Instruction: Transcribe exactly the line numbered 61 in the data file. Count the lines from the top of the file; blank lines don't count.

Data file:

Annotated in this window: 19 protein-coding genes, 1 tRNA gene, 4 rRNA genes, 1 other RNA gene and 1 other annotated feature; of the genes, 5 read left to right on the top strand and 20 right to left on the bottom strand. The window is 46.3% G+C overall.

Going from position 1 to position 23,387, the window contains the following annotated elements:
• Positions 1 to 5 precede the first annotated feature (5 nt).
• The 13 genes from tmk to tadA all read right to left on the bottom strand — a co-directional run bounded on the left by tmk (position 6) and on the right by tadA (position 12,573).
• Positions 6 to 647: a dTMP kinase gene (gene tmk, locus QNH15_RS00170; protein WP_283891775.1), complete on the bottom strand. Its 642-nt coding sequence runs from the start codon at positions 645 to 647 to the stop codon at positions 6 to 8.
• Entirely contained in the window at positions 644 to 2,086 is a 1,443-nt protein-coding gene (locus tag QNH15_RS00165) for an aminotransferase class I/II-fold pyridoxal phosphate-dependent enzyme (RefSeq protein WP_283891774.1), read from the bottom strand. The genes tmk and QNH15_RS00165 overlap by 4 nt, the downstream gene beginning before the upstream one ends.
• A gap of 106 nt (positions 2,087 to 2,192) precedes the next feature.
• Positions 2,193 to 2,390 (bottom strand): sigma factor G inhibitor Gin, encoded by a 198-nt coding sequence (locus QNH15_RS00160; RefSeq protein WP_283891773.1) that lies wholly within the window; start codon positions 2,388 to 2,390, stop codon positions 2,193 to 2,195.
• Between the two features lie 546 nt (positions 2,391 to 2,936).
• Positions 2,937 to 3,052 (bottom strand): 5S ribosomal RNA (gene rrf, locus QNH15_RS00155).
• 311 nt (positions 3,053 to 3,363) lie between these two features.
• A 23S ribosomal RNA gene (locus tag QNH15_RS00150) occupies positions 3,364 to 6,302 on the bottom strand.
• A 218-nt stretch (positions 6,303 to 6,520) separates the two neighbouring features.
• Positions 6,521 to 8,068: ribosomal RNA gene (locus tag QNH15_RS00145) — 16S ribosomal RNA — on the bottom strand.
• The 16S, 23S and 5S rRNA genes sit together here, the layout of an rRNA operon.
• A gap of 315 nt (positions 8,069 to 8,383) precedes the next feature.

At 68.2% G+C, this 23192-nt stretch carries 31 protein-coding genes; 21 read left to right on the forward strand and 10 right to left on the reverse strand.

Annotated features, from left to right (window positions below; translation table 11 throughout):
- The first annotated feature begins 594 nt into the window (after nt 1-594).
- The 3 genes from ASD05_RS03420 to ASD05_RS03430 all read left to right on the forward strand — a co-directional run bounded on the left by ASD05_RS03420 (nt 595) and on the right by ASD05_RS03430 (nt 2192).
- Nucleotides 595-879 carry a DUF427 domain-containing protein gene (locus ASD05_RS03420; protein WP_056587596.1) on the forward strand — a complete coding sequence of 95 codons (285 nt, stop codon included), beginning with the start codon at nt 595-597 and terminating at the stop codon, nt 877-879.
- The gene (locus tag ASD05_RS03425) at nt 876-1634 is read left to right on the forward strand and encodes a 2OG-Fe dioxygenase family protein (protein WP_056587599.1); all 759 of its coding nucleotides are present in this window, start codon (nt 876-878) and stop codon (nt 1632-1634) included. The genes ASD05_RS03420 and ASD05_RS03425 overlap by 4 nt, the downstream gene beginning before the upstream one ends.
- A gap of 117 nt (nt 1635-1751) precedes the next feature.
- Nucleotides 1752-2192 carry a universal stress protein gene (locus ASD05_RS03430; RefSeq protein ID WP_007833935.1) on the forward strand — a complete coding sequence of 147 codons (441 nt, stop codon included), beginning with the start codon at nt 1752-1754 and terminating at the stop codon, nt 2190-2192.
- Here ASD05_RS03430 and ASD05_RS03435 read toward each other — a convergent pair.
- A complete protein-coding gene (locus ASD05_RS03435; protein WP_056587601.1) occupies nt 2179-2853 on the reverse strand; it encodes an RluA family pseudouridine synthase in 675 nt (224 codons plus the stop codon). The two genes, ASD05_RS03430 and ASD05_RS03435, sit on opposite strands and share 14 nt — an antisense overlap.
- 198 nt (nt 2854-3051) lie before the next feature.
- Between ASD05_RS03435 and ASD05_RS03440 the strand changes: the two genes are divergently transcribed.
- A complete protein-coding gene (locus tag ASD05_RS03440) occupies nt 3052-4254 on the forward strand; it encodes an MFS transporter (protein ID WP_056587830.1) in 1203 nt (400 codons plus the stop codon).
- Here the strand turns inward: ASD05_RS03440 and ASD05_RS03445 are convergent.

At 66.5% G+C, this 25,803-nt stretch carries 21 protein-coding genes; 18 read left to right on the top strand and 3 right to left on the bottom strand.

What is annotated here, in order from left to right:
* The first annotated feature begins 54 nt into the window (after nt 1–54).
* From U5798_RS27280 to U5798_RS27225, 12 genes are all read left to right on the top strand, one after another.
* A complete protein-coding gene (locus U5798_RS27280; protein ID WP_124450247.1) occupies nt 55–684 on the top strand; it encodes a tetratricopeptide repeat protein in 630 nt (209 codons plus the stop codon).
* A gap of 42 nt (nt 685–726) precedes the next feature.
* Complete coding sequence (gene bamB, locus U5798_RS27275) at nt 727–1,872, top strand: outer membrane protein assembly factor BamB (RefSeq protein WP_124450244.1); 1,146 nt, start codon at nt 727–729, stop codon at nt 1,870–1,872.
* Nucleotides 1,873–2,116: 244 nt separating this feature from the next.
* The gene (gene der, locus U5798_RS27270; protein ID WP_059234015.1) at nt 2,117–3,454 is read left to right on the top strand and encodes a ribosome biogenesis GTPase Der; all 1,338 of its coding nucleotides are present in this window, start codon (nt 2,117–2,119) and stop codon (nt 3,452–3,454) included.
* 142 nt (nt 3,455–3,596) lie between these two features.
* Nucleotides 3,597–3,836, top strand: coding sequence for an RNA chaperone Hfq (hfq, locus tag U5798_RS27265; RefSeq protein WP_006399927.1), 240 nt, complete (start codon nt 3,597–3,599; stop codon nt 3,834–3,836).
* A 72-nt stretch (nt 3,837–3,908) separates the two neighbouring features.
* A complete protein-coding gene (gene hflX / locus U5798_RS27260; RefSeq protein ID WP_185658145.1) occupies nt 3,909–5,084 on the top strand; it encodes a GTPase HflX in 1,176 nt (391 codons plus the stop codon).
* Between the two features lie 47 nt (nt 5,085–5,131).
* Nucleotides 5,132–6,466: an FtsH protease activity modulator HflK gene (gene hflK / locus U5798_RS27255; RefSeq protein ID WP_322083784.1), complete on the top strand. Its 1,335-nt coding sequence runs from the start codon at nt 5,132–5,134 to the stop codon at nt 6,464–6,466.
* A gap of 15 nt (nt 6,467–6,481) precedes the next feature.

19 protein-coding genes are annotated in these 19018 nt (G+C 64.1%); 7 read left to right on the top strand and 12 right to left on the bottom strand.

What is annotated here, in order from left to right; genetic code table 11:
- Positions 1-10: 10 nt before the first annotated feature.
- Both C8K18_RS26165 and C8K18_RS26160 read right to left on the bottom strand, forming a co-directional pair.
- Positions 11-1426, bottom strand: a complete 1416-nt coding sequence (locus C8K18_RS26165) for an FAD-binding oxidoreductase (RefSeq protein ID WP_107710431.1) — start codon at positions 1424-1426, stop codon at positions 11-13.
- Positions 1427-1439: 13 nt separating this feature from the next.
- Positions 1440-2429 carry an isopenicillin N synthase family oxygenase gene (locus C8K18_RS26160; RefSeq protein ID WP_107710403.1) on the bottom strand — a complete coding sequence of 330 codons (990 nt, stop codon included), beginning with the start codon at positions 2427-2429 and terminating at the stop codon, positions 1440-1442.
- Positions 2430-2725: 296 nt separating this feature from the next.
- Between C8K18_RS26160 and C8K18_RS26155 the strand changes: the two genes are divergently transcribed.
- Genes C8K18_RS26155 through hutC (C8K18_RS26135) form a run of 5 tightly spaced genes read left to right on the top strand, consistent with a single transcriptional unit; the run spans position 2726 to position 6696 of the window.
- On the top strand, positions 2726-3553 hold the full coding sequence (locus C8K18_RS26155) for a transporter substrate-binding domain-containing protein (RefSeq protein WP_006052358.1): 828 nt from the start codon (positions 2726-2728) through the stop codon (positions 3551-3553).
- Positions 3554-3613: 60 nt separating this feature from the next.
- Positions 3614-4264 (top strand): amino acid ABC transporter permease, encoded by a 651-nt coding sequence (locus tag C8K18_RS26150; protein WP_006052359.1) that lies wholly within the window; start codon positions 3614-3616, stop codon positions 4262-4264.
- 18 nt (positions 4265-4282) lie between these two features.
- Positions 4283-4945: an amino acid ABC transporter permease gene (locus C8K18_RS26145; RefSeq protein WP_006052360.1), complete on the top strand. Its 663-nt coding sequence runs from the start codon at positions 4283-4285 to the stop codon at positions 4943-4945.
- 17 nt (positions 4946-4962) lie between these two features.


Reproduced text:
- Positions 4283-4945: an amino acid ABC transporter permease gene (locus C8K18_RS26145; RefSeq protein WP_006052360.1), complete on the top strand. Its 663-nt coding sequence runs from the start codon at positions 4283-4285 to the stop codon at positions 4943-4945.